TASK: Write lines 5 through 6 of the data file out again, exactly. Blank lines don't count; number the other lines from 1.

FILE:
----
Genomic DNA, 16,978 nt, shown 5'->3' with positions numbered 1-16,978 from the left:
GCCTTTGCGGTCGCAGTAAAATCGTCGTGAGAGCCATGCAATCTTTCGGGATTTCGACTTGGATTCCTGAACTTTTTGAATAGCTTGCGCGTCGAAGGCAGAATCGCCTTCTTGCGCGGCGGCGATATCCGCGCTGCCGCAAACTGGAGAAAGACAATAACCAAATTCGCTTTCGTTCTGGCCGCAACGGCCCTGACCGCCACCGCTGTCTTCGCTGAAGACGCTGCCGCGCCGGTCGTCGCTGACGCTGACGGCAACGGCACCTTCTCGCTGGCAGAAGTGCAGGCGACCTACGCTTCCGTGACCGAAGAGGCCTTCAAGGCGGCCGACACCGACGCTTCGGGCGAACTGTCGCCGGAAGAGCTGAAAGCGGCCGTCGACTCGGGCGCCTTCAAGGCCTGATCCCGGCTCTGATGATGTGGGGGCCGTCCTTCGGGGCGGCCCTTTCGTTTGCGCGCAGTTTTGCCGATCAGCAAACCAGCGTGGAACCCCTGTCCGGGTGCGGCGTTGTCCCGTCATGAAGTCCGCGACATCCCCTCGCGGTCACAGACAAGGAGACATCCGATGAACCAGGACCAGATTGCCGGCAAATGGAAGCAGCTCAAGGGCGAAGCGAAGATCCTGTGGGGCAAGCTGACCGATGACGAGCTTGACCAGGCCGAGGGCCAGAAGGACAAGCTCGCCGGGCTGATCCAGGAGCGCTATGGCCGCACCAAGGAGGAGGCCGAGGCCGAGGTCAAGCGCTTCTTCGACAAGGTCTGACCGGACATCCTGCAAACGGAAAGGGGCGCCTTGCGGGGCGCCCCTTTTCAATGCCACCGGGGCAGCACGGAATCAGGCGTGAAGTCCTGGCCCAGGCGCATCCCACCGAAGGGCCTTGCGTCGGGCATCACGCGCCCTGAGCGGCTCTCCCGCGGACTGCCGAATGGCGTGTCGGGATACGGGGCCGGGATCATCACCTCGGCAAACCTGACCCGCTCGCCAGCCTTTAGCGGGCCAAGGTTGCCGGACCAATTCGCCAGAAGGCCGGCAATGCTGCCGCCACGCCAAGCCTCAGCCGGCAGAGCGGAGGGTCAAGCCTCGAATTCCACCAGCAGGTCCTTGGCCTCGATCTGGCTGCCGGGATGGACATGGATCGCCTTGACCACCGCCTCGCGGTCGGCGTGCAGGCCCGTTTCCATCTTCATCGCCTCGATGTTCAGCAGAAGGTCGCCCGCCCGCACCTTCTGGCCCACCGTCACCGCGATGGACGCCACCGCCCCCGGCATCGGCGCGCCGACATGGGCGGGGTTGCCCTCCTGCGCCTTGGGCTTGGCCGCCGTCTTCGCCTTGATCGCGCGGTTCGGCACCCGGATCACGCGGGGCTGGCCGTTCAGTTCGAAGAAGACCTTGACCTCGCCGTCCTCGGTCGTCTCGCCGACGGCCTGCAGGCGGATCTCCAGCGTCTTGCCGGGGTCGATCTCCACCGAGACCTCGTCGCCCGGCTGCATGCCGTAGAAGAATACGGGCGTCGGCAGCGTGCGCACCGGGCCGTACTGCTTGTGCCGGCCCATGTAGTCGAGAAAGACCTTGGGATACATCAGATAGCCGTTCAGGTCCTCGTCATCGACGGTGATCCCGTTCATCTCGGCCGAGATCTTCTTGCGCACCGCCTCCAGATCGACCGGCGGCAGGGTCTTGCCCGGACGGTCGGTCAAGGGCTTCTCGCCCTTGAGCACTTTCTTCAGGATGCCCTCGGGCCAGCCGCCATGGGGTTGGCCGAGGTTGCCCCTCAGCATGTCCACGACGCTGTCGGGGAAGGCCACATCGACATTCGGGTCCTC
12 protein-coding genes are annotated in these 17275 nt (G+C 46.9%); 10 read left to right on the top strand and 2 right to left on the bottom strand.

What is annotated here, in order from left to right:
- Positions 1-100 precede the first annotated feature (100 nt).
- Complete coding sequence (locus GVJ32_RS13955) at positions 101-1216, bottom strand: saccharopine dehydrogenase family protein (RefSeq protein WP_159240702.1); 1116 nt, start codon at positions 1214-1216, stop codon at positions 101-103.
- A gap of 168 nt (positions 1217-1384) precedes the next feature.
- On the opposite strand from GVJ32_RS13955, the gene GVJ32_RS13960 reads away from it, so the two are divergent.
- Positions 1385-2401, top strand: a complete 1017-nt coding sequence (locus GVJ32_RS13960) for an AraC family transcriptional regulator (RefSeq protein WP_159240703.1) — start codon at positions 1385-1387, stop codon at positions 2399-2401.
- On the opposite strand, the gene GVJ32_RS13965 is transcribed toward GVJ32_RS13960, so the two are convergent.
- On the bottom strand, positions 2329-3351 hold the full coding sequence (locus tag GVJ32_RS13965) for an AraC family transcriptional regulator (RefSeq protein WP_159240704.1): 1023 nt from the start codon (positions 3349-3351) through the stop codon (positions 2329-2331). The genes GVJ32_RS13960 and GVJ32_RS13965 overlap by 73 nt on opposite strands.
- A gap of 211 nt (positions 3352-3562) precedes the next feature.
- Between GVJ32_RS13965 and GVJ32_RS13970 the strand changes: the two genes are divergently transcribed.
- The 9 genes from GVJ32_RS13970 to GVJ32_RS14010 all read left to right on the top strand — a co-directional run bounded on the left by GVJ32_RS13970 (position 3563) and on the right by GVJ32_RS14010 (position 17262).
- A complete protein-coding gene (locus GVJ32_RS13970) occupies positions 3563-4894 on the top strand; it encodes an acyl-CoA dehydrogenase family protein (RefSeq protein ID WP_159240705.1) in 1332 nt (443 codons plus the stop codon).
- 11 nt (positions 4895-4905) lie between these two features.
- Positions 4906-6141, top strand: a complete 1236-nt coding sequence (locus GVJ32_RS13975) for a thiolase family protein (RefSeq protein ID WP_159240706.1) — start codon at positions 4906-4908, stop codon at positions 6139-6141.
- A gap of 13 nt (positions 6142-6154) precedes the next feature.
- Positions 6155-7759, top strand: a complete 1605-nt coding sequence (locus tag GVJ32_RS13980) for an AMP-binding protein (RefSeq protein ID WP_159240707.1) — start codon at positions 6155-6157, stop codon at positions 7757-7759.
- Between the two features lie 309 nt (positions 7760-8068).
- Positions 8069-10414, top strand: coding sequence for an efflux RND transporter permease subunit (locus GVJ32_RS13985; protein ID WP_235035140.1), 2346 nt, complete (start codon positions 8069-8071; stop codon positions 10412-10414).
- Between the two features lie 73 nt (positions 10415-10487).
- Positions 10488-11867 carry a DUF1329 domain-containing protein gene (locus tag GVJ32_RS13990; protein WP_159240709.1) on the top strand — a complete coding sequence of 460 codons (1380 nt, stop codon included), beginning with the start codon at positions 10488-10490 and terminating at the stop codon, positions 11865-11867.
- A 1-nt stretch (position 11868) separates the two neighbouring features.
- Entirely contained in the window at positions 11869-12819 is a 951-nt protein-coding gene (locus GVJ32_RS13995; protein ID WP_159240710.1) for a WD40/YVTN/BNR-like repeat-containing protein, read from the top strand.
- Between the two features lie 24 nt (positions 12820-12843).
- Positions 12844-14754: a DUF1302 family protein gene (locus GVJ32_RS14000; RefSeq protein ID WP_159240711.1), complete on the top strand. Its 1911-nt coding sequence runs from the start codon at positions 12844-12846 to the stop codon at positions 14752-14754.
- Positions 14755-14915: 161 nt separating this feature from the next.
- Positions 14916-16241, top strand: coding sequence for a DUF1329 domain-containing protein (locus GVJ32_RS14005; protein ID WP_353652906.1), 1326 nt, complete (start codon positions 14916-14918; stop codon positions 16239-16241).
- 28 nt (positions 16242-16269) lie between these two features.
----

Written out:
- Positions 1-100 precede the first annotated feature (100 nt).
- Complete coding sequence (locus GVJ32_RS13955) at positions 101-1216, bottom strand: saccharopine dehydrogenase family protein (RefSeq protein WP_159240702.1); 1116 nt, start codon at positions 1214-1216, stop codon at positions 101-103.